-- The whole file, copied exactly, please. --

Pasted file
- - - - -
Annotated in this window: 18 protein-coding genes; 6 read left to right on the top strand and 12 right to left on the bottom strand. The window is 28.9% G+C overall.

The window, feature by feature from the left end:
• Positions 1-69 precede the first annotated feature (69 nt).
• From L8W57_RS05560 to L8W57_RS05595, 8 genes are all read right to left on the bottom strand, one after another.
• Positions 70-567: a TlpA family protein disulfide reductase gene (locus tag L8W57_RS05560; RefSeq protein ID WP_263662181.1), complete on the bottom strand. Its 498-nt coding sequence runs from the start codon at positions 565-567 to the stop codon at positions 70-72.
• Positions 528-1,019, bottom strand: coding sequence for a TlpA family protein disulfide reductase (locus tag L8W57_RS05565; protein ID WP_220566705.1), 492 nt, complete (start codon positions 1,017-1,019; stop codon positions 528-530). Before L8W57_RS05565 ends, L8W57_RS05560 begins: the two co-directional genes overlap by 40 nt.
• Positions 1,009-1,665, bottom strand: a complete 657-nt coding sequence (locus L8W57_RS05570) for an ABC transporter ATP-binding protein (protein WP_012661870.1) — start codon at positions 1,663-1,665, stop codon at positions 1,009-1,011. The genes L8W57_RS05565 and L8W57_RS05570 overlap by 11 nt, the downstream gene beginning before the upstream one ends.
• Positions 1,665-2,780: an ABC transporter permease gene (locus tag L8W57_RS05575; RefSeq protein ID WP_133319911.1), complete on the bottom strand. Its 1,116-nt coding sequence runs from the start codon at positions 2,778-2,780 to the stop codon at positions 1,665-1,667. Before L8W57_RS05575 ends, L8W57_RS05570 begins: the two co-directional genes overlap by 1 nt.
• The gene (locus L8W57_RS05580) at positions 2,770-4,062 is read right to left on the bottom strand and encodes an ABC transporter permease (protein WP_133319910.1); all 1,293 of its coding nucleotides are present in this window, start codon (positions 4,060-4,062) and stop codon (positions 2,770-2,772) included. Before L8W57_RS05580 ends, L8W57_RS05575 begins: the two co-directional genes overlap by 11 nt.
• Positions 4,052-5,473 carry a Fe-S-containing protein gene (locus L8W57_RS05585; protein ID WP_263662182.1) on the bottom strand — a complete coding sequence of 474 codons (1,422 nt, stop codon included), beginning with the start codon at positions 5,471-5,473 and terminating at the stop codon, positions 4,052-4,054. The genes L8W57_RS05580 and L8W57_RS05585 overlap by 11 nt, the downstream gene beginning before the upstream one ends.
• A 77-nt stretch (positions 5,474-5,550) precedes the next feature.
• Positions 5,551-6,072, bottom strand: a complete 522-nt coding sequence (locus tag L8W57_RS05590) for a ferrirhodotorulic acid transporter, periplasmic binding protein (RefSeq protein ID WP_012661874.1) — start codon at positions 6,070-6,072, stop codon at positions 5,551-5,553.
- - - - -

Annotated in this window: 18 protein-coding genes; 6 read left to right on the top strand and 12 right to left on the bottom strand. The window is 28.9% G+C overall.

The window, feature by feature from the left end:
• Positions 1-69 precede the first annotated feature (69 nt).
• From L8W57_RS05560 to L8W57_RS05595, 8 genes are all read right to left on the bottom strand, one after another.
• Positions 70-567: a TlpA family protein disulfide reductase gene (locus tag L8W57_RS05560; RefSeq protein ID WP_263662181.1), complete on the bottom strand. Its 498-nt coding sequence runs from the start codon at positions 565-567 to the stop codon at positions 70-72.
• Positions 528-1,019, bottom strand: coding sequence for a TlpA family protein disulfide reductase (locus tag L8W57_RS05565; protein ID WP_220566705.1), 492 nt, complete (start codon positions 1,017-1,019; stop codon positions 528-530). Before L8W57_RS05565 ends, L8W57_RS05560 begins: the two co-directional genes overlap by 40 nt.
• Positions 1,009-1,665, bottom strand: a complete 657-nt coding sequence (locus L8W57_RS05570) for an ABC transporter ATP-binding protein (protein WP_012661870.1) — start codon at positions 1,663-1,665, stop codon at positions 1,009-1,011. The genes L8W57_RS05565 and L8W57_RS05570 overlap by 11 nt, the downstream gene beginning before the upstream one ends.
• Positions 1,665-2,780: an ABC transporter permease gene (locus tag L8W57_RS05575; RefSeq protein ID WP_133319911.1), complete on the bottom strand. Its 1,116-nt coding sequence runs from the start codon at positions 2,778-2,780 to the stop codon at positions 1,665-1,667. Before L8W57_RS05575 ends, L8W57_RS05570 begins: the two co-directional genes overlap by 1 nt.
• The gene (locus L8W57_RS05580) at positions 2,770-4,062 is read right to left on the bottom strand and encodes an ABC transporter permease (protein WP_133319910.1); all 1,293 of its coding nucleotides are present in this window, start codon (positions 4,060-4,062) and stop codon (positions 2,770-2,772) included. Before L8W57_RS05580 ends, L8W57_RS05575 begins: the two co-directional genes overlap by 11 nt.
• Positions 4,052-5,473 carry a Fe-S-containing protein gene (locus L8W57_RS05585; protein ID WP_263662182.1) on the bottom strand — a complete coding sequence of 474 codons (1,422 nt, stop codon included), beginning with the start codon at positions 5,471-5,473 and terminating at the stop codon, positions 4,052-4,054. The genes L8W57_RS05580 and L8W57_RS05585 overlap by 11 nt, the downstream gene beginning before the upstream one ends.
• A 77-nt stretch (positions 5,474-5,550) precedes the next feature.
• Positions 5,551-6,072, bottom strand: a complete 522-nt coding sequence (locus tag L8W57_RS05590) for a ferrirhodotorulic acid transporter, periplasmic binding protein (RefSeq protein ID WP_012661874.1) — start codon at positions 6,070-6,072, stop codon at positions 5,551-5,553.